It may not be the most common conception of Aardman, but we’ve always been interested in new technologies.
Whether that’s building motion control systems to move a diffuser made from a pint glass in sync with stop motion animation, the VR system we built on Early Man so Nick (Park) could line up shots in the CG stadium, or the compute shader based painterly system for 11-11: Memories Retold, using new tech to create beautiful things that have that handmade warmth is what we do.
So, when we saw Media Molecule’s Dreams, and how you can sculpt in a 3D space with paint strokes using PS4 motion controllers (and MUCH more), light bulbs started glowing around the studio. A chance meeting at FMX when I was doing a talk after Kareem Ettouney (Media Molecule art director), led to a visit to their awesome studio, and finding out we shared a lot of the same ethos as companies.
Gem Abdeen, MM’s Outreach Manager, said “We have been big fans of Aardman for a long time and when we had the chance to meet some of the team (pre-Covid!) we knew it was a start of a great relationship. Seeing what such a uniquely creative animation studio like Aardman can do with Dreams is so inspiring, and we’re excited to see how we can continue to collaborate.”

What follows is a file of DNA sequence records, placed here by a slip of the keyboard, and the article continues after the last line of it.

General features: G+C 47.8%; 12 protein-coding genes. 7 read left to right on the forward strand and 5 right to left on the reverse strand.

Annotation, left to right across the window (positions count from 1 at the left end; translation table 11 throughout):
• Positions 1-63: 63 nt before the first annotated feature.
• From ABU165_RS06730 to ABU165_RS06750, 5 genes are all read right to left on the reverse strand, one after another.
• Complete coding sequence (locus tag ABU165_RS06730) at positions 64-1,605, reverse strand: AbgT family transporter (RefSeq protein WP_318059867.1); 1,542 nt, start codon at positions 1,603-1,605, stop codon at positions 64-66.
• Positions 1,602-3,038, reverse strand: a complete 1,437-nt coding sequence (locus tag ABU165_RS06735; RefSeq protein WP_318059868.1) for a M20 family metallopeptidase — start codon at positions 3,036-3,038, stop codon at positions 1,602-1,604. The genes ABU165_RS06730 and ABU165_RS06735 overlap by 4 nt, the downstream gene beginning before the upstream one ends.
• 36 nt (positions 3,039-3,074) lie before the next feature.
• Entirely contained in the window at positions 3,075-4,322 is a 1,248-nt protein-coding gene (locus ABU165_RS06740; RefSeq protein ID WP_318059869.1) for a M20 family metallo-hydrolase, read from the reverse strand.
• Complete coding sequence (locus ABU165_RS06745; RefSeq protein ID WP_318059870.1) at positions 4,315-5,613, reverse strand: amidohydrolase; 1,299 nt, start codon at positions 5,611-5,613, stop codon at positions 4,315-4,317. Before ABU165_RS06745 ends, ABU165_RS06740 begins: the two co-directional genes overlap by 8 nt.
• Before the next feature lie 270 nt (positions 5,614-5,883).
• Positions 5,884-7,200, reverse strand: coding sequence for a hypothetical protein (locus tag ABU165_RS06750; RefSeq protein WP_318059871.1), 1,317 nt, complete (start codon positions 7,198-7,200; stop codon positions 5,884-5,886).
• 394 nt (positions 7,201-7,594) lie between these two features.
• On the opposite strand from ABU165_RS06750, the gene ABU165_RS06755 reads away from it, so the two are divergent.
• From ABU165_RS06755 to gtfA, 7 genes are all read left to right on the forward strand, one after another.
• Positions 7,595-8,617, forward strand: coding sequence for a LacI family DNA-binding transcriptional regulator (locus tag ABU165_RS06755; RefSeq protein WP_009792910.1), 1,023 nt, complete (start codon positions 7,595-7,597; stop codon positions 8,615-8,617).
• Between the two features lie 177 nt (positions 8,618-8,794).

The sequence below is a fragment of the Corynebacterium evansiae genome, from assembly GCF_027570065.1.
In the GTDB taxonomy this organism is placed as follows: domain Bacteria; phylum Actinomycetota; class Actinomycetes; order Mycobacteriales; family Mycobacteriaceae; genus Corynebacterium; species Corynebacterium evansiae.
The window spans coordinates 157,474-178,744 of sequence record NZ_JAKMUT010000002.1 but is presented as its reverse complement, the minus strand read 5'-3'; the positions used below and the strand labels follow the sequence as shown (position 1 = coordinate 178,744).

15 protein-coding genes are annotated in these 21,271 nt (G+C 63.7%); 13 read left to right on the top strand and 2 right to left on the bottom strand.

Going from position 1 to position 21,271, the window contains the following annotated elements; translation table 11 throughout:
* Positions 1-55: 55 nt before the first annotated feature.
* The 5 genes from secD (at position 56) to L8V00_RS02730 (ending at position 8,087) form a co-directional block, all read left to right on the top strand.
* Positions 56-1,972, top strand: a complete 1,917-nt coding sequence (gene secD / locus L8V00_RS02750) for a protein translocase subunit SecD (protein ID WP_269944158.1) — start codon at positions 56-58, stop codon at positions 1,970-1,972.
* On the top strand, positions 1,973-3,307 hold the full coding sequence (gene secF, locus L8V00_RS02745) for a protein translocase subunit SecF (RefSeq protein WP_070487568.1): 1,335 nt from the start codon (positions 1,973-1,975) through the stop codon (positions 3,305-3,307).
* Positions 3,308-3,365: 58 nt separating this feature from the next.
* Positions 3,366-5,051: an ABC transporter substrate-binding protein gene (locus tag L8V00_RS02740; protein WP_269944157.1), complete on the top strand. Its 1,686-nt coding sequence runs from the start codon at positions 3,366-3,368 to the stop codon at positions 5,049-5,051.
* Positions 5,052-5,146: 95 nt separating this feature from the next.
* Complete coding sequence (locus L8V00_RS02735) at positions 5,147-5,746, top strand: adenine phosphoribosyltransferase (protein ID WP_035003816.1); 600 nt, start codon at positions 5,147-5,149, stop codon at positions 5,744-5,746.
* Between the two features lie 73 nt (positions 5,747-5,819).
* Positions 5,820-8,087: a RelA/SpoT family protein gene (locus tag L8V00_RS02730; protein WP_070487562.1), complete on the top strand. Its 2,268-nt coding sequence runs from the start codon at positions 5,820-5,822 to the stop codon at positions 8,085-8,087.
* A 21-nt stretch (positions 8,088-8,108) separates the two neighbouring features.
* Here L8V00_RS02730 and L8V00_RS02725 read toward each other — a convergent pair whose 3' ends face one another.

So what did we do together? I’ll pass over to my learned colleague Will Studd…
We got together with Michael, Ed and Gemma at Media Molecule over a zoom chat and kicked around some fun animated Dreams ideas. We thought about games vs straight animation, but we wanted to make something musical, characters that people could pick up and play, so we came up with the idea of a 2-player interactive puppet performance – essentially a little music based toy with fun characters for people to bring to life.
To start off I created a bunch of initial designs in Dreams. Our first thought was to design a character that could be in segments, like a concertina. We wanted a body shape that could be very mobile and dynamic. Each section of the main character (in this case burger, cheese, tomatoes etc.) is linked with bolts in a stack to create a bendy, kind of snake like, setup.
We included lots of dynamic attributes that take advantage of Dreams’ physics engine. Stuff that makes the puppet feel tactile and physical, like the hairy moustache, hair style and monocle. These assets shake, ruffle and jangle like the real thing, giving Burgerotti lots of lovely follow through with overlapping animation.
We also wanted to create a classic Aardman loop mouth that you could trigger live, with audio. Michael Pang created a really clever set up that reacts to sound, with random ‘m’ and ‘v’ mouth shapes on the closing action to mix it up and make feel more natural. Ed created the perfect spooky opera music using Dreams’ composing tools.
Michael also created the awesome stage hand. I love how his eyes are movable, using the thumb sticks of the controller and that the fingers have a slight wobble as he moves.